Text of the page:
Rain Jacket Usage
Before you purchase a rain jacket, you should determine in what conditions you will most often use the equipment.
If you are planning on mostly winter sports, check out my article on Best Men’s GORE-TEX® Winter Shell. While a rain jacket will serve as a three-season catch-all, for maximum comfort in the fourth season a heavier duty shell is definitely my recommendation.
If you are hiking during summer and/or at low altitudes, you might not need a rain jacket at all! During the summer months while I was thru-hiking the Appalachian Trail I carried an ultralight poncho that doubled as my rain protection, shelter, and fair-weather groundsheet. In this type of environment and season a rain jacket would have meant I was covered in sweat at all times, no matter how breathable the material!
A little research and an understanding of where you will be using the jacket and what jacket will best suit your needs will ensure you get the most out of your purchase. If you are like me and trying to stretch a budget you know good information and a clear understanding of what you are buying can really help save money!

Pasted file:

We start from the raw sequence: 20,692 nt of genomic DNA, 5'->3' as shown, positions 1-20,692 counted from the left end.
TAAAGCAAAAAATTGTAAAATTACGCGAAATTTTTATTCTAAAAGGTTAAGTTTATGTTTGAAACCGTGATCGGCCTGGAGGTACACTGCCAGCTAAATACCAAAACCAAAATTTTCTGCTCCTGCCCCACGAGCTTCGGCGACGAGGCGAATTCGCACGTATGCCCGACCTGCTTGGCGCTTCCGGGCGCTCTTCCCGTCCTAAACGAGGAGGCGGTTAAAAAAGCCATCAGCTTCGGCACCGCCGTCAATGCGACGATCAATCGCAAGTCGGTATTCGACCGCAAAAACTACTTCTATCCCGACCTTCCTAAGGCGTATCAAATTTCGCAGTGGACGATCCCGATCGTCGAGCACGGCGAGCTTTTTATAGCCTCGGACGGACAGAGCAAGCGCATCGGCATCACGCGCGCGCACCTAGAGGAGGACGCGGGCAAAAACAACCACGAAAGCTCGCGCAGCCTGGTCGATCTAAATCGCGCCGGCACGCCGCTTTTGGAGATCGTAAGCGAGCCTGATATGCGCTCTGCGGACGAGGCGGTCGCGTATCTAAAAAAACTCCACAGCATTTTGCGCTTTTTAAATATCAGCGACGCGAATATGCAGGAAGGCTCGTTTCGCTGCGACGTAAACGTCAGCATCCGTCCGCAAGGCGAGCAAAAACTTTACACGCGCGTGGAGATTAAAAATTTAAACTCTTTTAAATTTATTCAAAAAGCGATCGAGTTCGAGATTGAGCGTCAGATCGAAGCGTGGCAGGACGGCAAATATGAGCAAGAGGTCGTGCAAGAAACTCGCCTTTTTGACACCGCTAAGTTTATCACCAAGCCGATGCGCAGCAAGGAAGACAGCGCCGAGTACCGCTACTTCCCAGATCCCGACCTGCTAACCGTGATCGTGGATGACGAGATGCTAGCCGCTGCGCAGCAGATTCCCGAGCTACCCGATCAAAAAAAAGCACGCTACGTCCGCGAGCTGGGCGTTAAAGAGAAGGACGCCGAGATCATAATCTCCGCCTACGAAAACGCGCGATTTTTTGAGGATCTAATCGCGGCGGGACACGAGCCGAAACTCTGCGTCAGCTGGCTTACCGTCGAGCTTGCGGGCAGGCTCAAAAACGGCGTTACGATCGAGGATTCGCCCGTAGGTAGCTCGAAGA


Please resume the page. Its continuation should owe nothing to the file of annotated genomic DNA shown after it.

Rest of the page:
Waterproof or Water Resistant?
You may notice that all of the jackets that we review in this article are dubbed "waterproof" and "breathable". In this setting "waterproof" means water resistant, because in order to allow moisture to evaporate (or breathe) the moisture needs to be able to pass through in each direction.
To have a truly waterproof jacket, impermeable materials are needed in the construction (think plastic poncho or your childhood rain slicker), and this material is just not suited to outdoor activity when your body temperature is going to rise and fall according to your exertion levels.
The scientific concept behind “waterproof and breathable” is that the membrane used in your jacket will allow the warm moisture from your body to leave the interior of the jacket, migrate across the membrane, and disperse in the cooler, drier area outside of the membrane.
So now that we know the key words are waterproof and breathable, what are we looking for in terms of fabric and membrane? All three season rain jackets are constructed from nylon but there are several main leaders of waterproof and breathe-able technologies. The most popular material is GORE-TEX® but there are a number of other brands that have since developed similar technologies include;